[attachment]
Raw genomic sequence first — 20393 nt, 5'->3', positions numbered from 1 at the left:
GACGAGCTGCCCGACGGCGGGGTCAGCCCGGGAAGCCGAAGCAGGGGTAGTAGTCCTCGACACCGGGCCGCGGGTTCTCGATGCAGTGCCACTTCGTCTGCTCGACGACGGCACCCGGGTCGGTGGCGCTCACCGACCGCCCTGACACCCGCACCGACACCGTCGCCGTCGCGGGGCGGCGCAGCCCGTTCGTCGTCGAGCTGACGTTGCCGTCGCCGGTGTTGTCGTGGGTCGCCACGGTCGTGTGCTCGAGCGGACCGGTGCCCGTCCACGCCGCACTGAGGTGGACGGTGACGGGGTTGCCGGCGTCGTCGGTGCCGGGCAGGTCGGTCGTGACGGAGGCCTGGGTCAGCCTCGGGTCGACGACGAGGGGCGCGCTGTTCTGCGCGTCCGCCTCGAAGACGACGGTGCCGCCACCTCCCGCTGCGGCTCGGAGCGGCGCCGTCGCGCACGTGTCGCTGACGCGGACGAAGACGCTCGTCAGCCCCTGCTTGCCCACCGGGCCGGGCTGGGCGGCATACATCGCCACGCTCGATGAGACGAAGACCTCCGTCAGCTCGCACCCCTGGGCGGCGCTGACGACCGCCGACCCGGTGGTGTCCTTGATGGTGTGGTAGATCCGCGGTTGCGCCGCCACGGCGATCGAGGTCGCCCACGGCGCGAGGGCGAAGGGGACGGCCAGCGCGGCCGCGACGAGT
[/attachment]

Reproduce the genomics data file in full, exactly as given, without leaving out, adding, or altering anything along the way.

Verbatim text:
Raw genomic sequence first — 20393 nt, 5'->3', positions numbered from 1 at the left:
GACGAGCTGCCCGACGGCGGGGTCAGCCCGGGAAGCCGAAGCAGGGGTAGTAGTCCTCGACACCGGGCCGCGGGTTCTCGATGCAGTGCCACTTCGTCTGCTCGACGACGGCACCCGGGTCGGTGGCGCTCACCGACCGCCCTGACACCCGCACCGACACCGTCGCCGTCGCGGGGCGGCGCAGCCCGTTCGTCGTCGAGCTGACGTTGCCGTCGCCGGTGTTGTCGTGGGTCGCCACGGTCGTGTGCTCGAGCGGACCGGTGCCCGTCCACGCCGCACTGAGGTGGACGGTGACGGGGTTGCCGGCGTCGTCGGTGCCGGGCAGGTCGGTCGTGACGGAGGCCTGGGTCAGCCTCGGGTCGACGACGAGGGGCGCGCTGTTCTGCGCGTCCGCCTCGAAGACGACGGTGCCGCCACCTCCCGCTGCGGCTCGGAGCGGCGCCGTCGCGCACGTGTCGCTGACGCGGACGAAGACGCTCGTCAGCCCCTGCTTGCCCACCGGGCCGGGCTGGGCGGCATACATCGCCACGCTCGATGAGACGAAGACCTCCGTCAGCTCGCACCCCTGGGCGGCGCTGACGACCGCCGACCCGGTGGTGTCCTTGATGGTGTGGTAGATCCGCGGTTGCGCCGCCACGGCGATCGAGGTCGCCCACGGCGCGAGGGCGAAGGGGACGGCCAGCGCGGCCGCGACGAGT